As with RSA 155-D, the 2009 IECC -- the version currently in effect in New Hampshire -- has different rules for residential and commercial buildings. (Residential buildings more than three stories above grade are considered commercial for code compliance purposes; commercial buildings three stories or less above grade may show compliance with residential requirements instead.) Under RSA 155-D:4, plans for both types of construction bearing the certification of a licensed architect or engineer that the design met code had to be submitted to the public utilities commission for review and approval (with the default rule that unless the commission notified the applicant of noncompliance “within 15 working days of receipt, they shall be considered automatically approved”). The commission historically issued a permit only for residential construction (based on submission of application form EC-1), and relied on the design professional's certification without issuing a permit for commercial construction.
Section 103.1 of the 2009 IECC provides that “[t]he construction documents shall be prepared by a registered design professional where required by the statutes of the jurisdiction in which the project is to be constructed.” Upon repeal of RSA 155-D, New Hampshire has no such statute. The new law partially plugs the gap on the residential side, requiring the Building Code Review Board to develop “a simplified residential energy code compliance form based upon the energy provisions in the International Residential Code and the International Energy Conservation Code” which, on proper completion, will be accepted by all New Hampshire code enforcement authorities as evidence of compliance with energy code requirements. But neither an application form nor a design professional’s certification of compliance with energy code requirements is now part of our law for commercial buildings. The new law explicitly charges the public utility commission with a duty of “verification that the applicable project meets the code requirements” for residential construction, but there is no similar requirement for commercial construction.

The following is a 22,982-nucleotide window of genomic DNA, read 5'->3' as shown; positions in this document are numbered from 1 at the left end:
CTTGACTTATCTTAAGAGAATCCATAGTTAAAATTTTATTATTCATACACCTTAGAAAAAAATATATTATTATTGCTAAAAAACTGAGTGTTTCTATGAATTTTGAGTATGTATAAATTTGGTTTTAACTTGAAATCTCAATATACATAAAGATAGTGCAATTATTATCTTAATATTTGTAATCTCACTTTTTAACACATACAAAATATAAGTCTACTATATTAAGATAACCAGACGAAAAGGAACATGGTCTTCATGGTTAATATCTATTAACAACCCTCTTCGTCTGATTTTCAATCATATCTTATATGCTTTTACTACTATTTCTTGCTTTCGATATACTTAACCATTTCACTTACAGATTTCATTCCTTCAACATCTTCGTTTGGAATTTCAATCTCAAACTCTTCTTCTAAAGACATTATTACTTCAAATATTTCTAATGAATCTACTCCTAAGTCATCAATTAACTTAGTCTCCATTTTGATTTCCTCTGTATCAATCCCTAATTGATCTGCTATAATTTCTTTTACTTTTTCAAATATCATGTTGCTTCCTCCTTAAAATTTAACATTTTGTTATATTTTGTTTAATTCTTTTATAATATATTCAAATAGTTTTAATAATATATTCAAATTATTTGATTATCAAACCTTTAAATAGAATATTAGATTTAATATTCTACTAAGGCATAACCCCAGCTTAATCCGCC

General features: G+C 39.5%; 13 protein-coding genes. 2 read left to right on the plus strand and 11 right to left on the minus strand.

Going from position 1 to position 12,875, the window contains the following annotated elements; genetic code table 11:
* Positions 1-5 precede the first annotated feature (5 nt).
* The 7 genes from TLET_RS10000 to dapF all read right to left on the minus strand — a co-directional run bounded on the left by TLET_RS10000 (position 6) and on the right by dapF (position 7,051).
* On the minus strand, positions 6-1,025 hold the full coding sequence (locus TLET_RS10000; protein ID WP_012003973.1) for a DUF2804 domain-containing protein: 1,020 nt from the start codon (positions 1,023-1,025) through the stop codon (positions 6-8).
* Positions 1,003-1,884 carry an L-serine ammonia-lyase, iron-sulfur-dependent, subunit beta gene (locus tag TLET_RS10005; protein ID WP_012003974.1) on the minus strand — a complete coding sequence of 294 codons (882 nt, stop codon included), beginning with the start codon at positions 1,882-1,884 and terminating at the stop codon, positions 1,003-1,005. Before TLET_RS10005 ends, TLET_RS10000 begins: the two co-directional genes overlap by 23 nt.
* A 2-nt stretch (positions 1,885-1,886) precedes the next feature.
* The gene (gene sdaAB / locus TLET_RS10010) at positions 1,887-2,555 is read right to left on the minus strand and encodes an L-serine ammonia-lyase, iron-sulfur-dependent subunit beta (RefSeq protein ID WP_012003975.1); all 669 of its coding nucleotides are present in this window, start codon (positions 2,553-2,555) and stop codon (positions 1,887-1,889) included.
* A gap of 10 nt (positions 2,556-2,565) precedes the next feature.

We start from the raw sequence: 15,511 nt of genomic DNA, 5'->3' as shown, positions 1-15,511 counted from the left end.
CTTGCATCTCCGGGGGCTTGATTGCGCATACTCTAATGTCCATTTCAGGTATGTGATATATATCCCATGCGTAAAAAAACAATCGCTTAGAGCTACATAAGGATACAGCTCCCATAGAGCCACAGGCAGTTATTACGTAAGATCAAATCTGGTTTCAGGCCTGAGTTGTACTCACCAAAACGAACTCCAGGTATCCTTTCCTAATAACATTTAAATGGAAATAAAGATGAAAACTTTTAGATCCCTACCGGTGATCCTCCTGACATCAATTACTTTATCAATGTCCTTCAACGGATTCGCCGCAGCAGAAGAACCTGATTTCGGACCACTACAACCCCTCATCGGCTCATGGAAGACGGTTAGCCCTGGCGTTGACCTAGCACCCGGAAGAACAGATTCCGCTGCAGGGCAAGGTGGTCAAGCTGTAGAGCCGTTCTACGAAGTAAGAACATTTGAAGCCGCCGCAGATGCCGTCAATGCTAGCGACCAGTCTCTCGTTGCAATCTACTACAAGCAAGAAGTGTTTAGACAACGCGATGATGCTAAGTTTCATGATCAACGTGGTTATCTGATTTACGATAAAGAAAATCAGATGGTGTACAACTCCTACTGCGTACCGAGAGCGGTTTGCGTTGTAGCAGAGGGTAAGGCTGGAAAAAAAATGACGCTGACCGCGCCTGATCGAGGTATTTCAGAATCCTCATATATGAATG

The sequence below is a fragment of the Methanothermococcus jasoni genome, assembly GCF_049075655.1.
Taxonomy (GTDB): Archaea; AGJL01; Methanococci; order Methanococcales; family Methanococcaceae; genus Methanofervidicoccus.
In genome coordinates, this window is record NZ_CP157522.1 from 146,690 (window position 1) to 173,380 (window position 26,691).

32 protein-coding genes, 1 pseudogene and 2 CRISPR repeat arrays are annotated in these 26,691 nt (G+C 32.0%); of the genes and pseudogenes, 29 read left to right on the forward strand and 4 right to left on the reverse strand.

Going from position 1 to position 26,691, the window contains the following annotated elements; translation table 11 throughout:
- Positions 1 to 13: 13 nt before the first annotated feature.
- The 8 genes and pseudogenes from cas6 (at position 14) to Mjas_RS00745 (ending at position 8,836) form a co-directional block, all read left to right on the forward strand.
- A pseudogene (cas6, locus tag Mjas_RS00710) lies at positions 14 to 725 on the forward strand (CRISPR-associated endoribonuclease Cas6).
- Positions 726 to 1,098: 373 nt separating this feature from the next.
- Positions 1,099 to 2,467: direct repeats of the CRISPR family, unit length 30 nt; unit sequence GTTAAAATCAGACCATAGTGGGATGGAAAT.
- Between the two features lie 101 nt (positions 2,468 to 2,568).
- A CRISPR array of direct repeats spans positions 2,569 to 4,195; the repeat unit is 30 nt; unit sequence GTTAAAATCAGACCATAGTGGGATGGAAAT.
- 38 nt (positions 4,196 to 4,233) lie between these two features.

As with all building codes, enforcement in New Hampshire is at the local level where the municipality has adopted an enforcement mechanism pursuant to RSA 674:51, and at the state level where there is no local enforcement. In the latter case, RSA 155-A:7 shifts enforcement authority over the entire building code (of which the IECC is a part) to the state fire marshal or his designee, but only “upon written request of the municipality.” Thus far no legislation is in the works to bring the public utilities commission into the enforcement mix for commercial buildings, with the result that its rules promulgated under the authority of RSA 155-D are likely to lapse as applied to commercial construction.
Perhaps this gap will eventually be plugged in connection with adopting the 2012 or 2015 IECC, both of which significantly increase required R-values, U-values and energy ratings generally, as well as efficiency of mechanical systems and lighting, over the 2009 version currently in force. New Hampshire is lagging somewhat behind other Northeastern states in keeping up with the triennial revisions to the IECC (Massachusetts, New York and Vermont use the 2015 version, Connecticut and Rhode Island the 2012 version). The last legislative push to update New Hampshire’s building codes, including the IECC, was defeated in 2016 when the Building Code Review Board's recommendation to adopt the 2015 version of all of the international building codes as a group met with industry lobbying resistance. Nothing prevents the Board from adopting rules directly amending the code pursuant to RSA 155-A:10, which authorizes such amendments subject to later ratification by the Legislature.